WASHINGTON (AP) _ A 20-year-old drug available without prescription in Mexico and Japan puts up a strong fight against the AIDS virus in laboratory tests, but a National Cancer Institute researcher says the finding ''is not a breakthrough.''

The drug, called dextran sulfate, was found to prevent the AIDS virus from infecting and killing the body's T-cell lymphocytes, the main target of the virus, researchers say in a Science article published today.

But Dr. Samuel Broder of NCI, one of the co-authors of the research paper, said in an interview that much still remains to be learned about the drug before it could possibly be used to treat AIDS.

''This is not a breakthrough,'' said Broder. He said that though the drug ''is a potent agent'' against the AIDS virus in a test tube, it is not clear that the drug can be given to patients in strong enough doses to affect the course of the disease.

''We found in the test tube that this agent is a very a powerful inhibitor of the HIV virus,'' said Dr. Flossie Wong-Staal, a NCI researcher and co- author of a study on dextran sulfate. HIV, for human immunodeficiency virus, is the virus that causes acquired immune deficiency syndrome.

Dr. Wong-Staal said the drug has been used for more than two decades in Japan and elsewhere as an anticoagulant and has demonstrated that it has no significant toxicity.

Broder said dextran sulfate is only one of a large family of potential anti-virals that must first undergo carefully controlled trials.

Dr. Robert Gallo, an NCI researcher and co-discoverer of the AIDS virus, said dextran sulfate should be studied further.

''I'm impressed by the results I've seen in vitro and it merits trials (in patients),'' he said. ''The question is will it be able to be taken by patients for long periods of time.''

A spokesman at NCI said dextran sulfate now is in clinical trials at San Francisco General Hospital and results from the tests are expected to be announced at an international AIDS meeting in Stockholm in June.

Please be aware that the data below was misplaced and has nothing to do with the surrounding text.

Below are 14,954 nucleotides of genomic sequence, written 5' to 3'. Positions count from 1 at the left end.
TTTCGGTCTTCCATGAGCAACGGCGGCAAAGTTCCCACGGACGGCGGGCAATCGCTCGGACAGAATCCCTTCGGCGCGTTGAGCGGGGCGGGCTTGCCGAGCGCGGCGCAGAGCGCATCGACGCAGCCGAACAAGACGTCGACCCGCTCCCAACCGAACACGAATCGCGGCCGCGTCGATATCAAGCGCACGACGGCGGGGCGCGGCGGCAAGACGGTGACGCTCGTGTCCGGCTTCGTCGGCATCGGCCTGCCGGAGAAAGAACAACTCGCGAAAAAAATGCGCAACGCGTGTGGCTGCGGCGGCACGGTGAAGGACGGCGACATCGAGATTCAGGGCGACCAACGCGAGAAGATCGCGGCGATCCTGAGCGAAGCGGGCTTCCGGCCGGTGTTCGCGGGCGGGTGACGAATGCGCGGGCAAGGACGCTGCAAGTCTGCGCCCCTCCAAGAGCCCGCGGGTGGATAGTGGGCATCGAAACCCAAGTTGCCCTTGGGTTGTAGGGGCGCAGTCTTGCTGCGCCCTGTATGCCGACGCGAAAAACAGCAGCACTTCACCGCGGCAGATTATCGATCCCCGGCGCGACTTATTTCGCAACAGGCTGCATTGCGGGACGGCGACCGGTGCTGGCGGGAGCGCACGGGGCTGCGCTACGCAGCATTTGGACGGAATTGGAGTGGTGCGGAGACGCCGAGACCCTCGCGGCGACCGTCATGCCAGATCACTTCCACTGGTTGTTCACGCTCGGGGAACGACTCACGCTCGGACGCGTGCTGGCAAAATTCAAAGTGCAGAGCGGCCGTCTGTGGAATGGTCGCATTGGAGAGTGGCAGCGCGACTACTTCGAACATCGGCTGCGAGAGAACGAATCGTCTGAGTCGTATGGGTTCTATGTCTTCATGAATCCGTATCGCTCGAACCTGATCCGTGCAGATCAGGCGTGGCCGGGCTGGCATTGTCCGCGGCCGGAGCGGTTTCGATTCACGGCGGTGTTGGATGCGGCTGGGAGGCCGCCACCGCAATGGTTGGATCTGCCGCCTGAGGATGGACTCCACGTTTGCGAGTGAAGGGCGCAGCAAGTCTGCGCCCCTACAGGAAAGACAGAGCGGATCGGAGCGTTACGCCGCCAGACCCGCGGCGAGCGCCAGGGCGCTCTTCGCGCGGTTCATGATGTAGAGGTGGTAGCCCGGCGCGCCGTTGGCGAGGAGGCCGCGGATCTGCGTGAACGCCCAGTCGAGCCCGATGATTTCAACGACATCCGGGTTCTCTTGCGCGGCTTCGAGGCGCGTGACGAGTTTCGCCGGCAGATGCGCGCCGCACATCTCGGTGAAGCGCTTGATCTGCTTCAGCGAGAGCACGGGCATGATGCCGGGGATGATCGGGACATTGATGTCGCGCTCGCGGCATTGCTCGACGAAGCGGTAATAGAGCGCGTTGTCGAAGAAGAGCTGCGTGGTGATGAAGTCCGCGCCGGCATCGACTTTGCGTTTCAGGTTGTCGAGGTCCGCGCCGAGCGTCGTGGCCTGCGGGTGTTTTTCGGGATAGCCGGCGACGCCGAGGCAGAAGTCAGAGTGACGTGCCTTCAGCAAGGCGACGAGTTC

Dr. Wong-Staal said the drug prevents the HIV virus from invading the T- cell lymphocytes, a type of immunity cell that the AIDS virus normally attacks.

Usually the HIV virus attacks the T-cells by first attaching to a receptor, a type of protein, on the cell's outer layer or envelope. In the test tube studies, dextran sulfate was found effective in preventing the virus from binding to the cell envelope, thus preventing it from invading and killing the cell.

Untreated, HIV will change the genetic pattern of the T-cell and force it to start making copies of the virus. But this cannot take place if the virus cannot invade the cell.

The drug was first formulated by the Uneo Fine Chemical Industry of Osaka, Japan. It was used for decades to treat blood clots, but has not been approved for that use in the United States by the Food and Drug Administration. The drug can be purchased routinely over the counter in Mexico and in Japan, however.

Last May, the FDA approved the drug for use in limited clinical trials in San Francisco, and Uneo now holds a patent for its use against AIDS.

AIDS is a contagious disease that attacks the body's immune system, rendering it incapable of resisting other diseases and infections. The virus most often is spread through close contact with blood, blood products or semen from infected persons.

The chief victims of AIDS in the United States have been homosexual men and intravenous drug users, although a small percentage of cases are attributed to transfusions of contaminated blood, heterosexual contact and spread from infected pregnant women to their offspring.

As of April 21, AIDS had been diagnosed in about 59,500 Americans, of whom more than half, or about 33,000 have died since June 1981, according to the federal Centers for Disease Control.

No one is known to have recovered from AIDS.